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Research in progress - Clinical Trial: Correlations with conventional measurements of lung function
Research in progress - Clinical Trial: Correlations with conventional measurements of lung function
Research in progress - Clinical Trial: Correlations with conventional measurements of lung function
Research in progress - Clinical Trial: Correlations with conventional measurements of lung function
Research in progress - Clinical Trial: Correlations with conventional measurements of lung function
Research in progress - Clinical Trial: Correlations with conventional measurements of lung function
Research in progress - Clinical Trial: Correlations with conventional measurements of lung function
Research in progress - Clinical Trial: Correlations with conventional measurements of lung function
Research in progress - Clinical Trial: Correlations with conventional measurements of lung function
Research in progress - Clinical Trial: Correlations with conventional measurements of lung function
Research in progress - Clinical Trial: Correlations with conventional measurements of lung function
Research in progress - Clinical Trial: Correlations with conventional measurements of lung function
Research in progress - Clinical Trial: Correlations with conventional measurements of lung function
Research in progress - Clinical Trial: Correlations with conventional measurements of lung function
Research in progress - Clinical Trial: Correlations with conventional measurements of lung function
Research in progress - Clinical Trial: Correlations with conventional measurements of lung function
Research in progress - Clinical Trial: Correlations with conventional measurements of lung function
Research in progress - Clinical Trial: Correlations with conventional measurements of lung function
Research in progress - Clinical Trial: Correlations with conventional measurements of lung function
Research in progress - Clinical Trial: Correlations with conventional measurements of lung function
Research in progress - Clinical Trial: Correlations with conventional measurements of lung function
Research in progress - Clinical Trial: Correlations with conventional measurements of lung function
Research in progress - Clinical Trial: Correlations with conventional measurements of lung function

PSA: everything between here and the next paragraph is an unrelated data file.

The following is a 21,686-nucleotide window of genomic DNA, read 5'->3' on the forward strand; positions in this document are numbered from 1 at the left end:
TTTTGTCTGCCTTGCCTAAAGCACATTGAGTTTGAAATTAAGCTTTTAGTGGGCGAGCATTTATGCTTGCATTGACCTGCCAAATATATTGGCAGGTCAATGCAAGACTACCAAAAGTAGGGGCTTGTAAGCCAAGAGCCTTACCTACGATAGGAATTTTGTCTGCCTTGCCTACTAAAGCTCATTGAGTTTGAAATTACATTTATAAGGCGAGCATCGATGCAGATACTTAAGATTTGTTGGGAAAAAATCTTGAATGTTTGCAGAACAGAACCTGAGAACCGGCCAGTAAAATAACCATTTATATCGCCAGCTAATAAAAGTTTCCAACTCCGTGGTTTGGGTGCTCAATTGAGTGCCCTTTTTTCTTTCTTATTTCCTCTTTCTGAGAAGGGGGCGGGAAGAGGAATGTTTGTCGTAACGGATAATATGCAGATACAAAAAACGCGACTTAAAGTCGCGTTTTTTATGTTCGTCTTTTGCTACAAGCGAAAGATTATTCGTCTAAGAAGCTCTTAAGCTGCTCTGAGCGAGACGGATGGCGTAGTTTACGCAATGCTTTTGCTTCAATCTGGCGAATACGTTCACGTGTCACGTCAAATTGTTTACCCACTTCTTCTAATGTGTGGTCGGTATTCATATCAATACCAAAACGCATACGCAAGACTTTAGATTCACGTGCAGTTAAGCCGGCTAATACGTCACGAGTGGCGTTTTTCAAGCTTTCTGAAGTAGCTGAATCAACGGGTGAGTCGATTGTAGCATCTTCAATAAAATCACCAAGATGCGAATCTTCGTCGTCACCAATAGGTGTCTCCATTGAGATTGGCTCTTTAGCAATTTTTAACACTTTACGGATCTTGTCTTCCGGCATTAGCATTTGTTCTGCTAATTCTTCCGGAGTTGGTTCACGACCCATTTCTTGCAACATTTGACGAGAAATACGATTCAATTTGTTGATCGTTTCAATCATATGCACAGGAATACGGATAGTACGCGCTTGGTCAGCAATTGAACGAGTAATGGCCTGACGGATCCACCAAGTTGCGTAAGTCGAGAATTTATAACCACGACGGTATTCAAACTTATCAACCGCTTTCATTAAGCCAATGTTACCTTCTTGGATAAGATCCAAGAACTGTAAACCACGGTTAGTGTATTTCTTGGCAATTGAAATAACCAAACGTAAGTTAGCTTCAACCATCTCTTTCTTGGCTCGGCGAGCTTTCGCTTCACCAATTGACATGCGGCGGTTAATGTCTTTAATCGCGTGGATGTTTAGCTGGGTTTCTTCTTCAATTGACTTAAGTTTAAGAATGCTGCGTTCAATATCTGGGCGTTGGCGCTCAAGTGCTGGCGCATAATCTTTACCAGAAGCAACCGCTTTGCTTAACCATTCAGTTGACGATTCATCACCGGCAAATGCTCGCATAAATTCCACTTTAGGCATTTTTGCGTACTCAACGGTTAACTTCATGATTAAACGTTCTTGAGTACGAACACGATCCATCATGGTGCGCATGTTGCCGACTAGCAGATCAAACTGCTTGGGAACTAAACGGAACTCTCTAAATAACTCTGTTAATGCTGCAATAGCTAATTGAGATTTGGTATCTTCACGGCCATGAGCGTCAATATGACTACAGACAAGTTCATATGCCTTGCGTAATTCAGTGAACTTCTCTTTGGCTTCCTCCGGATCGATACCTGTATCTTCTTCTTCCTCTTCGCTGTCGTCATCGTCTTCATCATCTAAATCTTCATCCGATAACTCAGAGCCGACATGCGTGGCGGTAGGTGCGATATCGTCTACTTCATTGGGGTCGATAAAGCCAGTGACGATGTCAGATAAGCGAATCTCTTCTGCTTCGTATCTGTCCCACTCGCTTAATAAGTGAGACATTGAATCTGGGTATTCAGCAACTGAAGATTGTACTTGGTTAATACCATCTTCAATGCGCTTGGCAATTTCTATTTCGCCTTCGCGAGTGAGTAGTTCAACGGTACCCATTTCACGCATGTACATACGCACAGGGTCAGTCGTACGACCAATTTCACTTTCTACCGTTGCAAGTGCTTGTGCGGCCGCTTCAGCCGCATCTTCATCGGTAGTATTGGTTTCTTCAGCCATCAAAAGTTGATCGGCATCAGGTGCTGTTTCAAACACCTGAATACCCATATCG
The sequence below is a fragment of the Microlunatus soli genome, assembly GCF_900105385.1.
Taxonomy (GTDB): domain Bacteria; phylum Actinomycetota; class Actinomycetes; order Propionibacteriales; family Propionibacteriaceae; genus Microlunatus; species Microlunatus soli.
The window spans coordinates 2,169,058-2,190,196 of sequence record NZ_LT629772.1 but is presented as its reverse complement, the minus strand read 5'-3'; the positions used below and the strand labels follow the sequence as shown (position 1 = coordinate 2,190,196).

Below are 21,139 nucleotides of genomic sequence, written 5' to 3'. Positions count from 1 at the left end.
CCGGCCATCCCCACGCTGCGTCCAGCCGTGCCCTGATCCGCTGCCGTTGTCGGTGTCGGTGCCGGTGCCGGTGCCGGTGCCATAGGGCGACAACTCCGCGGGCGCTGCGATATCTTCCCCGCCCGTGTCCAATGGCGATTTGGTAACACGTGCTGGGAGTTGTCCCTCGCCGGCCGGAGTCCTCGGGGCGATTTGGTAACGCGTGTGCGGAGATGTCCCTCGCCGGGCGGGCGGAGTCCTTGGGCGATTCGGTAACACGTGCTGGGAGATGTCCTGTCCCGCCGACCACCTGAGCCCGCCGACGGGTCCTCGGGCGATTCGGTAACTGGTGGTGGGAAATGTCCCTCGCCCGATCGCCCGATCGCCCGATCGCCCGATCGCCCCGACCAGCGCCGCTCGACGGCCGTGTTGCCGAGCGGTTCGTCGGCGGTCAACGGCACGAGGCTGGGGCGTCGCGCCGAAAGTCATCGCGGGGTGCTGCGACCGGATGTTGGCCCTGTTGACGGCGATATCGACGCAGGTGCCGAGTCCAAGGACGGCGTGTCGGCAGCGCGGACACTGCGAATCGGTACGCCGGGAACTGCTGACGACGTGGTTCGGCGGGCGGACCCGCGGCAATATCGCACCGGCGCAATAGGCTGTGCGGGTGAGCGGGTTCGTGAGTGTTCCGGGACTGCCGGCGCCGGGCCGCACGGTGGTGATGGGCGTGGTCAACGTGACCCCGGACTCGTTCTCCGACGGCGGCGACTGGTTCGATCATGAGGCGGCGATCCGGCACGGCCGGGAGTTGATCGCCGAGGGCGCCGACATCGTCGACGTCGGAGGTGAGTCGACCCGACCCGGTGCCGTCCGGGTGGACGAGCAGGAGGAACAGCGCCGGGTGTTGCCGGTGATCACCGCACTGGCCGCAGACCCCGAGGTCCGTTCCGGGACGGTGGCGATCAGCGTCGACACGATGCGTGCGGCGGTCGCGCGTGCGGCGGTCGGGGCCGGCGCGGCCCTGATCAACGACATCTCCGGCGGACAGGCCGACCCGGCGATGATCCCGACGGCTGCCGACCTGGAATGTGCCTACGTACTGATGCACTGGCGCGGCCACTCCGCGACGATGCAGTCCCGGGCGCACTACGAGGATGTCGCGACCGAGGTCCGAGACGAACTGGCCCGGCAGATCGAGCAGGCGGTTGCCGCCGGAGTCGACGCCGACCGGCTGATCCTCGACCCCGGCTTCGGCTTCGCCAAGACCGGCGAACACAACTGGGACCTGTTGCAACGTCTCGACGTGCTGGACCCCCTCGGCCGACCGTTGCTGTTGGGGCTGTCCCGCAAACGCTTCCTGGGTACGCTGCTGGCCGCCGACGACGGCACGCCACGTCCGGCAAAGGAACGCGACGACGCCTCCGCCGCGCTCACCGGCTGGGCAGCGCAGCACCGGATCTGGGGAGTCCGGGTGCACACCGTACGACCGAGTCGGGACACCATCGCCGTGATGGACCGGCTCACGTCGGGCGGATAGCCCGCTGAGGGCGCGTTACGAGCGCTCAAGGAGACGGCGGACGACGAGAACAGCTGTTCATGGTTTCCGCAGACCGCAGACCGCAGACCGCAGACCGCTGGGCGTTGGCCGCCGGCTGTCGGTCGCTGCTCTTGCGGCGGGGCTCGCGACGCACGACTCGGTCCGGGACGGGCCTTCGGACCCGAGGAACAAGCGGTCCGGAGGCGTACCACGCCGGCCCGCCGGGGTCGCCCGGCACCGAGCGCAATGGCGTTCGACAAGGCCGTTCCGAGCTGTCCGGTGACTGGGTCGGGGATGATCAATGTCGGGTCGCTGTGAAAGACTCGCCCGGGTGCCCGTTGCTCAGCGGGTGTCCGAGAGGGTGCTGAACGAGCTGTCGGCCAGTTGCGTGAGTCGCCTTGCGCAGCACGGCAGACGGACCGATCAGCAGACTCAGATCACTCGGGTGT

Research in progress - Clinical Trial: Correlations with conventional measurements of lung function
Research in progress - Clinical Trial: Correlations with conventional measurements of lung function
Research in progress - Clinical Trial: Correlations with conventional measurements of lung function
Research in progress - Clinical Trial: Correlations with conventional measurements of lung function
Research in progress - Clinical Trial: Correlations with conventional measurements of lung function
Research in progress - Clinical Trial: Correlations with conventional measurements of lung function
Research in progress - Clinical Trial: Correlations with conventional measurements of lung function
Research in progress - Clinical Trial: Correlations with conventional measurements of lung function
Research in progress - Clinical Trial: Correlations with conventional measurements of lung function
Research in progress - Clinical Trial: Correlations with conventional measurements of lung function
Research in progress - Clinical Trial: Correlations with conventional measurements of lung function
Research in progress - Clinical Trial: Correlations with conventional measurements of lung function
Research in progress - Clinical Trial: Correlations with conventional measurements of lung function
Research in progress - Clinical Trial: Correlations with conventional measurements of lung function
Research in progress - Clinical Trial: Correlations with conventional measurements of lung function
Research in progress - Clinical Trial: Correlations with conventional measurements of lung function
Research in progress - Clinical Trial: Correlations with conventional measurements of lung function
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Research in progress - Clinical Trial: Correlations with conventional measurements of lung function

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Clinical Partners Meeting - 20/03/2012 - Trinity College, Cambridge …

Clinical Partners Meeting - 20/03/2012 - Trinity College, Cambridge

Miss Jenny Conlon- Respiratory Physiologist/ Research Assistant

Addenbrooke's Hospital, Cambridge University Hospitals, Cambridge, UK

Published in: Health & Medicine
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  • Brief introduction
  • To include photo of crane set-up
  • Transcript

    • 1. Research in ProgressClinical Trial: Correlations withconventional measurements of lung functionMiss Jenny Conlon- Respiratory Physiologist/ Research Assistant 1
    • 2. Conventional Measurements • Spirometry is one of the most common pulmonary function tests (PFTs) • Physiological test that measures the amount (volume) and/or speed (flow) of air that can be inhaled and exhaled • Spirometry is performed using a spirometer device which comes in several different varieties
    • 3. Indications for Spirometry 1. Diagnostic e.g. assess pre-operative risk 2. Monitoring e.g. assess therapeutic intervention 3. Disability/ Impairment Evaluations e.g. assess patients as part of a rehabilitation programme 4. Public Health e.g. derivation of reference equations
    • 4. Key Parameters • Vital Capacity (VC) / Forced Vital Capacity (FVC) (L) VC = The maximal volume of air exhaled from a maximal inspiration FVC = VC performed with a maximally forced expiratory effort • Forced Expiratory Volume in One Second (FEV1) (L.sec -1) Maximal volume of air exhaled in the first second of a forced expiration from a position of full inspiration • Peak Expiratory Flow (PEF) (L.min -1) Maximum expiratory flow achieved from a maximum forced expiration, starting without hesitation, from the point of maximum lung inflation 4